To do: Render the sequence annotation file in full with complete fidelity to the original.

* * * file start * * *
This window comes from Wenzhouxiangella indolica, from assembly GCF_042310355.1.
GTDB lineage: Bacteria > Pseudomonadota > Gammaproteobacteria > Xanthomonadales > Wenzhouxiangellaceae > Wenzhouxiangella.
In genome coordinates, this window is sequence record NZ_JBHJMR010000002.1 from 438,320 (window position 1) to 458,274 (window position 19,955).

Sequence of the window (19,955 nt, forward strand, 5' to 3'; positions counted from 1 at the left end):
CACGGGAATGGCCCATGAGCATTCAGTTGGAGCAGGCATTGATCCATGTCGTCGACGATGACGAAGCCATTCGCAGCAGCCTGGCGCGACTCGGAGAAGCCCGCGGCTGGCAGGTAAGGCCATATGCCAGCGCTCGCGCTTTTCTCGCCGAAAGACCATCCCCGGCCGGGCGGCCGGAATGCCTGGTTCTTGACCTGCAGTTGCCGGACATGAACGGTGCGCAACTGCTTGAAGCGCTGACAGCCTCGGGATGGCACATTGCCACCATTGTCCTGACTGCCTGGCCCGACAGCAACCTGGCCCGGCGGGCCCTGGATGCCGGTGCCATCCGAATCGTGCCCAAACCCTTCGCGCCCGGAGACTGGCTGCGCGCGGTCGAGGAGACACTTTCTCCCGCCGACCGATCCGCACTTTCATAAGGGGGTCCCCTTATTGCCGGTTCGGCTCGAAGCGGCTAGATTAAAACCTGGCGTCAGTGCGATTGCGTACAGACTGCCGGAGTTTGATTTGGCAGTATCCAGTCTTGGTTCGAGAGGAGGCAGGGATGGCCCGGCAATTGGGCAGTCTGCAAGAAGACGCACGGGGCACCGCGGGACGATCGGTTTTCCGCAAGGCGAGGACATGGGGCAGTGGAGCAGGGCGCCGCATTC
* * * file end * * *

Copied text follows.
This window comes from Wenzhouxiangella indolica, from assembly GCF_042310355.1.
GTDB lineage: Bacteria > Pseudomonadota > Gammaproteobacteria > Xanthomonadales > Wenzhouxiangellaceae > Wenzhouxiangella.
In genome coordinates, this window is sequence record NZ_JBHJMR010000002.1 from 438,320 (window position 1) to 458,274 (window position 19,955).

Sequence of the window (19,955 nt, forward strand, 5' to 3'; positions counted from 1 at the left end):
CACGGGAATGGCCCATGAGCATTCAGTTGGAGCAGGCATTGATCCATGTCGTCGACGATGACGAAGCCATTCGCAGCAGCCTGGCGCGACTCGGAGAAGCCCGCGGCTGGCAGGTAAGGCCATATGCCAGCGCTCGCGCTTTTCTCGCCGAAAGACCATCCCCGGCCGGGCGGCCGGAATGCCTGGTTCTTGACCTGCAGTTGCCGGACATGAACGGTGCGCAACTGCTTGAAGCGCTGACAGCCTCGGGATGGCACATTGCCACCATTGTCCTGACTGCCTGGCCCGACAGCAACCTGGCCCGGCGGGCCCTGGATGCCGGTGCCATCCGAATCGTGCCCAAACCCTTCGCGCCCGGAGACTGGCTGCGCGCGGTCGAGGAGACACTTTCTCCCGCCGACCGATCCGCACTTTCATAAGGGGGTCCCCTTATTGCCGGTTCGGCTCGAAGCGGCTAGATTAAAACCTGGCGTCAGTGCGATTGCGTACAGACTGCCGGAGTTTGATTTGGCAGTATCCAGTCTTGGTTCGAGAGGAGGCAGGGATGGCCCGGCAATTGGGCAGTCTGCAAGAAGACGCACGGGGCACCGCGGGACGATCGGTTTTCCGCAAGGCGAGGACATGGGGCAGTGGAGCAGGGCGCCGCATTC